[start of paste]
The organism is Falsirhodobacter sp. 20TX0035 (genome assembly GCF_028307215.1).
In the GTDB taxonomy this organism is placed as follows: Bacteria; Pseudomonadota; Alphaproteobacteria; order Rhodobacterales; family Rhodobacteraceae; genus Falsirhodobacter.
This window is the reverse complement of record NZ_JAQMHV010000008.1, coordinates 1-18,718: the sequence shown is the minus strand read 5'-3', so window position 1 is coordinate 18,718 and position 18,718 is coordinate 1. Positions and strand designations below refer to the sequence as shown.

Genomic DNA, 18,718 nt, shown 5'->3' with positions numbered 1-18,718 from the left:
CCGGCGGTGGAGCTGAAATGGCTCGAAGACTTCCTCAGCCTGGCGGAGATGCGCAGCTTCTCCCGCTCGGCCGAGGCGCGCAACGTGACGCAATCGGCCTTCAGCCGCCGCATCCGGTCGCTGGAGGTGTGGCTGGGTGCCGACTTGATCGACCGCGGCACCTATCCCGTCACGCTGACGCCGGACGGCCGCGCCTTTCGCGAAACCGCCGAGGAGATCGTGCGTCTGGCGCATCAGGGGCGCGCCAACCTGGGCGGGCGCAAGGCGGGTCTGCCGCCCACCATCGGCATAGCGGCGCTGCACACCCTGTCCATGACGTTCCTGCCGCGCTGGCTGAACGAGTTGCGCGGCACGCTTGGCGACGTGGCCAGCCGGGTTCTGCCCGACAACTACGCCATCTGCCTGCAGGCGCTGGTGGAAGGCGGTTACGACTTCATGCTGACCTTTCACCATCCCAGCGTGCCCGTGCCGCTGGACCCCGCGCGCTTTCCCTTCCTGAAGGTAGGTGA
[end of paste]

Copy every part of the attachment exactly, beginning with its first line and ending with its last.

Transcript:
The organism is Falsirhodobacter sp. 20TX0035 (genome assembly GCF_028307215.1).
In the GTDB taxonomy this organism is placed as follows: Bacteria; Pseudomonadota; Alphaproteobacteria; order Rhodobacterales; family Rhodobacteraceae; genus Falsirhodobacter.
This window is the reverse complement of record NZ_JAQMHV010000008.1, coordinates 1-18,718: the sequence shown is the minus strand read 5'-3', so window position 1 is coordinate 18,718 and position 18,718 is coordinate 1. Positions and strand designations below refer to the sequence as shown.

Genomic DNA, 18,718 nt, shown 5'->3' with positions numbered 1-18,718 from the left:
CCGGCGGTGGAGCTGAAATGGCTCGAAGACTTCCTCAGCCTGGCGGAGATGCGCAGCTTCTCCCGCTCGGCCGAGGCGCGCAACGTGACGCAATCGGCCTTCAGCCGCCGCATCCGGTCGCTGGAGGTGTGGCTGGGTGCCGACTTGATCGACCGCGGCACCTATCCCGTCACGCTGACGCCGGACGGCCGCGCCTTTCGCGAAACCGCCGAGGAGATCGTGCGTCTGGCGCATCAGGGGCGCGCCAACCTGGGCGGGCGCAAGGCGGGTCTGCCGCCCACCATCGGCATAGCGGCGCTGCACACCCTGTCCATGACGTTCCTGCCGCGCTGGCTGAACGAGTTGCGCGGCACGCTTGGCGACGTGGCCAGCCGGGTTCTGCCCGACAACTACGCCATCTGCCTGCAGGCGCTGGTGGAAGGCGGTTACGACTTCATGCTGACCTTTCACCATCCCAGCGTGCCCGTGCCGCTGGACCCCGCGCGCTTTCCCTTCCTGAAGGTAGGTGA